Cisco Security Manager 3.3.1 (including Service Packs 1, 2, 3, and 4) —Cisco Security Manager (Security Manager) enables you to manage security policies on Cisco security devices. Security Manager supports integrated provisioning of firewall, VPN, and IPS services across IOS routers, PIX and ASA security appliances, and some services modules for Catalyst 6500 switches and some routers. (You can find complete device support information under Cisco Security Manager Compatibility Information on Cisco.com.) Security Manager also supports provisioning of many platform-specific settings, for example, interfaces, routing, identity, QoS, logging, and so on.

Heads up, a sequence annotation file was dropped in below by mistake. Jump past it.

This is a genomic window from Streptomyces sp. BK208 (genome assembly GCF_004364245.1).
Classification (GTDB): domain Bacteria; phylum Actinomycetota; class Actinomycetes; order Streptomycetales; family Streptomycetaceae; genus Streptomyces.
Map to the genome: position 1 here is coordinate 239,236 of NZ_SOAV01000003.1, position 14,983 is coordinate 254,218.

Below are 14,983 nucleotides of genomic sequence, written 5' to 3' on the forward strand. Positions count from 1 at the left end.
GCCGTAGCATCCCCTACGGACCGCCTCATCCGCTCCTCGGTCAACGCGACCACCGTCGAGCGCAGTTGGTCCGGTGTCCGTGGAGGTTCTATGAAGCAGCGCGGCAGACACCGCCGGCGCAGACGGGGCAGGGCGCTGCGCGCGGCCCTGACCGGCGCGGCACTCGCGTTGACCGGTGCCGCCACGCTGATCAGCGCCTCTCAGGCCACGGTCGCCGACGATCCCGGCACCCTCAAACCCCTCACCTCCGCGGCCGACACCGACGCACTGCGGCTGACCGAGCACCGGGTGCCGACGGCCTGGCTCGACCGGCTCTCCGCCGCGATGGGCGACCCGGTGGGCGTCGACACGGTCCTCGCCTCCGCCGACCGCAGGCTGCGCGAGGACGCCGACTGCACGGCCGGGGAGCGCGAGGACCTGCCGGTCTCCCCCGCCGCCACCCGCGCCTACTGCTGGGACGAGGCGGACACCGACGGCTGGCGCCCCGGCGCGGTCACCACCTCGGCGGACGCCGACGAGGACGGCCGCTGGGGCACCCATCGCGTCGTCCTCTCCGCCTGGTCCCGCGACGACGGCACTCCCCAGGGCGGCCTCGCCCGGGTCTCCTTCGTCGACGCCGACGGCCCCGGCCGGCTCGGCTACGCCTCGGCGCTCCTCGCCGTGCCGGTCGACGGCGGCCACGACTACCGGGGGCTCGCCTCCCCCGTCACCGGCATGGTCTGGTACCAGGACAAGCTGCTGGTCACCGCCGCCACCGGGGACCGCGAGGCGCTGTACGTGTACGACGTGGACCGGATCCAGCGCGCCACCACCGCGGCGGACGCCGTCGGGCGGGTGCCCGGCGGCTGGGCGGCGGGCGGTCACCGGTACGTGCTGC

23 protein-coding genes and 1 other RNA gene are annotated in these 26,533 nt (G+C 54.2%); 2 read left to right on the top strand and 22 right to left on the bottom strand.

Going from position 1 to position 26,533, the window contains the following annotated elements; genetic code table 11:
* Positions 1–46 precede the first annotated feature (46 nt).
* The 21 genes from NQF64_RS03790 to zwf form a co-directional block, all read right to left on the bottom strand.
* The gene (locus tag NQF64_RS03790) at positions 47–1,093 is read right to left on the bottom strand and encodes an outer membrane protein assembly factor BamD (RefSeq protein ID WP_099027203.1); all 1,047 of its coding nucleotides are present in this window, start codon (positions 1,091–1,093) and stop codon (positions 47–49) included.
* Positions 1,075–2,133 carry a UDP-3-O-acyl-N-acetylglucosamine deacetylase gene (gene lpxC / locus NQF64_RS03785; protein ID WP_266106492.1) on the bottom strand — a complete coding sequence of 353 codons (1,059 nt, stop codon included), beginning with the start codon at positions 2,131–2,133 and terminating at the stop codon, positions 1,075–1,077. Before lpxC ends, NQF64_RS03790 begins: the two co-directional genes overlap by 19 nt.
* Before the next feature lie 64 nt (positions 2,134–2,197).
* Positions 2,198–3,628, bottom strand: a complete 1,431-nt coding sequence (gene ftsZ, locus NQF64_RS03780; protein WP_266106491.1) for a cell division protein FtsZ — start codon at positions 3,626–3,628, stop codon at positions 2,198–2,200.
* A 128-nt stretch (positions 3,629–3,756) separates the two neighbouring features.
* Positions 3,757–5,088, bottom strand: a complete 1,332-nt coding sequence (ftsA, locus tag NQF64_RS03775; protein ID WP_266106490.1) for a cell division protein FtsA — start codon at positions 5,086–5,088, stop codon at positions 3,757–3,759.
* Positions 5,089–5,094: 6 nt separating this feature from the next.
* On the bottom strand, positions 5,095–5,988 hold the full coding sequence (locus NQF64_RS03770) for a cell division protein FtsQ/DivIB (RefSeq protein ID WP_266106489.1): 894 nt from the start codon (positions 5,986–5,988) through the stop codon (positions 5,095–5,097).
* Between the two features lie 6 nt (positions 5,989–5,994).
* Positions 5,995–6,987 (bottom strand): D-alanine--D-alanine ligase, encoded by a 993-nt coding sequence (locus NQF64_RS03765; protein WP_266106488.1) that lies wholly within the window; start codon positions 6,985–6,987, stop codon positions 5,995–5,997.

Security Manager efficiently manages a wide range of networks, from small networks consisting of a few devices to large networks with thousands of devices. Scalability is achieved through a rich feature set of device grouping capabilities and objects and policies that can be shared.
Auto Update Server 3.3.1 —The Auto Update Server (AUS) is a tool for upgrading PIX security appliance software images, ASA software images, PIX Device Manager (PDM) images, Adaptive Security Device Manager (ASDM) images, and PIX security appliance and ASA configuration files. Security appliances with dynamic IP addresses that use the auto update feature connect to AUS periodically to upgrade device configuration files and to pass device and status information.